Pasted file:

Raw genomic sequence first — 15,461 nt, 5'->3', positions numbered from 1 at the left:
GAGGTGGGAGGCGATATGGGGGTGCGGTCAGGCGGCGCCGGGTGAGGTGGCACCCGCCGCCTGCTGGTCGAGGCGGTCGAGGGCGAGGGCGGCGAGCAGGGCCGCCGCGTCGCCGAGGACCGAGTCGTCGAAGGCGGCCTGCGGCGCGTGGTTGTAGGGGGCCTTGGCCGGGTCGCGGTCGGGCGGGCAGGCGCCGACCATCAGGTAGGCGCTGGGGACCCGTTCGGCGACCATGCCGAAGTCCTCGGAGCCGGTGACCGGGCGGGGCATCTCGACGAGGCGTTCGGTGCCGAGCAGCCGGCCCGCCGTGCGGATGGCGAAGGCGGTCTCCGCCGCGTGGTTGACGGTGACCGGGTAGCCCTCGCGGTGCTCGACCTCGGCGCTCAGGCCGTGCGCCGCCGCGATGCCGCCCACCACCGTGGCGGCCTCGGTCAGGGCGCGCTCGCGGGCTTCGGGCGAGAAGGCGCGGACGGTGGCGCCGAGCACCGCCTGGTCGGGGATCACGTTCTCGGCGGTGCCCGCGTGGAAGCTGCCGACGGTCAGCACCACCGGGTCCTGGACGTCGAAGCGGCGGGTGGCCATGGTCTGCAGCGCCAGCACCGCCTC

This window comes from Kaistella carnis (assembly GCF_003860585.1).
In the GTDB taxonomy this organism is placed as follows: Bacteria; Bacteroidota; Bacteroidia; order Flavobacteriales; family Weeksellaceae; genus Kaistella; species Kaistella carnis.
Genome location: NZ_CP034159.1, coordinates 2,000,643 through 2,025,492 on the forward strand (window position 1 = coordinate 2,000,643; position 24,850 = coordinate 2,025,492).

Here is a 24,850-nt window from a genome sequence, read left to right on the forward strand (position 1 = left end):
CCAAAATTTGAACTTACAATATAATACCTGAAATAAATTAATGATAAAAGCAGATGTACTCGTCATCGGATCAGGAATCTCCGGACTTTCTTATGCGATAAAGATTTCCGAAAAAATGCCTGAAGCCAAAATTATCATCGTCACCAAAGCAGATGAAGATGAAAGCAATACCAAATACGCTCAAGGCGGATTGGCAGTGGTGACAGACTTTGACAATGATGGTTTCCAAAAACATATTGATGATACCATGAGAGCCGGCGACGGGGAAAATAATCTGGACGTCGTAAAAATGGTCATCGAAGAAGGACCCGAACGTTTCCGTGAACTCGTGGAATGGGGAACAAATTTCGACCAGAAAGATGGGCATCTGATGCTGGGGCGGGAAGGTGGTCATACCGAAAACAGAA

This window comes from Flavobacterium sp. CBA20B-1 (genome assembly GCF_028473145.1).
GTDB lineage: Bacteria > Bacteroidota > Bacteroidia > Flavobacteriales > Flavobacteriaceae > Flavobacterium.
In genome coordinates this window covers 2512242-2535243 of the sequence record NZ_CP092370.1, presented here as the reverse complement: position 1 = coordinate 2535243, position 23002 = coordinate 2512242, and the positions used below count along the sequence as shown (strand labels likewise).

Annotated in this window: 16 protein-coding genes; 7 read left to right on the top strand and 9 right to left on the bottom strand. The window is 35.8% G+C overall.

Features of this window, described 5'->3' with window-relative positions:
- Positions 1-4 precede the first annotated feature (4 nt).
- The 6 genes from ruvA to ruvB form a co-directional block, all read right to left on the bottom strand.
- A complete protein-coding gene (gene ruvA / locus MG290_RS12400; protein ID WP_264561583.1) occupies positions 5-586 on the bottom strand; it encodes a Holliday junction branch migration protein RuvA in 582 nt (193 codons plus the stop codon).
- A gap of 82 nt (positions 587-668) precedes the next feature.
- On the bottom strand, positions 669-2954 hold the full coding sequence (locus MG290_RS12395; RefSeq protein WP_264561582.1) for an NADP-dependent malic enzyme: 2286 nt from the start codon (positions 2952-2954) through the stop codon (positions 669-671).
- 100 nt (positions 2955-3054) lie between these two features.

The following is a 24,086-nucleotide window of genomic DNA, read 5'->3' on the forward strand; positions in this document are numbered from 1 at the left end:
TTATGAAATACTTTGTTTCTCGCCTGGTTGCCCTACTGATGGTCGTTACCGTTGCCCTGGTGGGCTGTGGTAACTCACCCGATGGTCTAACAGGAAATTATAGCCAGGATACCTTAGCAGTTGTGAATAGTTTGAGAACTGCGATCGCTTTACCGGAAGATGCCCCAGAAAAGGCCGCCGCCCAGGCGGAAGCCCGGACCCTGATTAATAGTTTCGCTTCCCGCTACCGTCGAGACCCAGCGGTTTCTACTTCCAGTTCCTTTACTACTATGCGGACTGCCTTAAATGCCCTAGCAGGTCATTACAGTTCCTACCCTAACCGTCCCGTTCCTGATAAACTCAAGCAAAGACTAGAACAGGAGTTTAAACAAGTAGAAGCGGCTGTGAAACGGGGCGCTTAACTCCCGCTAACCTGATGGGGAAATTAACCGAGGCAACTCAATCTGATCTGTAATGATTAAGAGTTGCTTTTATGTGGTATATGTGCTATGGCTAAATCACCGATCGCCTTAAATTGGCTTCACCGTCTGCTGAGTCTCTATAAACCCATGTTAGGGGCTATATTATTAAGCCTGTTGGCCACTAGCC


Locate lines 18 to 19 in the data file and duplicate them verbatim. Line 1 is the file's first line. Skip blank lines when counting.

- 100 nt (positions 2955-3054) lie between these two features.

The following is a 24,086-nucleotide window of genomic DNA, read 5'->3' on the forward strand; positions in this document are numbered from 1 at the left end: